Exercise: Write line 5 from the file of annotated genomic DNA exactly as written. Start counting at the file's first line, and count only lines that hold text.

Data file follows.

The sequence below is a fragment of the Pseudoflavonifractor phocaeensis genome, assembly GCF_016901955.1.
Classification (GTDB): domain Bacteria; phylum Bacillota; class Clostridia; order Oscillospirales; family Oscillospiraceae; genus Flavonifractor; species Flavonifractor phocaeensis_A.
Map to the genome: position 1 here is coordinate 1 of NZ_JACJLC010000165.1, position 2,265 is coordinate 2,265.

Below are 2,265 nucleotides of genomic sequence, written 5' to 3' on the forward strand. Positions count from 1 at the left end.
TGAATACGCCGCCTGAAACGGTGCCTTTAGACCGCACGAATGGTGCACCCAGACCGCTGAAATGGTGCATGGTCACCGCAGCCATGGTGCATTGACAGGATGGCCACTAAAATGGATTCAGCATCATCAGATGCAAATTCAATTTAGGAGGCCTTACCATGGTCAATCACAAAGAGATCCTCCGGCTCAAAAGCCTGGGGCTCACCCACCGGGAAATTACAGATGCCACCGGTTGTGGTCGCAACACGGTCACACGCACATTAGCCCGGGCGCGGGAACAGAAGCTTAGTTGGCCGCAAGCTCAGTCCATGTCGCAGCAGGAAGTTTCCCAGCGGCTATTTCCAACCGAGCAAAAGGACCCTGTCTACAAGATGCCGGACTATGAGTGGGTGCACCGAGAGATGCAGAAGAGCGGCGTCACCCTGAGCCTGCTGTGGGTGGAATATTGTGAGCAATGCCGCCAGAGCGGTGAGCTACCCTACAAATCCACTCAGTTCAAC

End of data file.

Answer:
TGAATACGCCGCCTGAAACGGTGCCTTTAGACCGCACGAATGGTGCACCCAGACCGCTGAAATGGTGCATGGTCACCGCAGCCATGGTGCATTGACAGGATGGCCACTAAAATGGATTCAGCATCATCAGATGCAAATTCAATTTAGGAGGCCTTACCATGGTCAATCACAAAGAGATCCTCCGGCTCAAAAGCCTGGGGCTCACCCACCGGGAAATTACAGATGCCACCGGTTGTGGTCGCAACACGGTCACACGCACATTAGCCCGGGCGCGGGAACAGAAGCTTAGTTGGCCGCAAGCTCAGTCCATGTCGCAGCAGGAAGTTTCCCAGCGGCTATTTCCAACCGAGCAAAAGGACCCTGTCTACAAGATGCCGGACTATGAGTGGGTGCACCGAGAGATGCAGAAGAGCGGCGTCACCCTGAGCCTGCTGTGGGTGGAATATTGTGAGCAATGCCGCCAGAGCGGTGAGCTACCCTACAAATCCACTCAGTTCAAC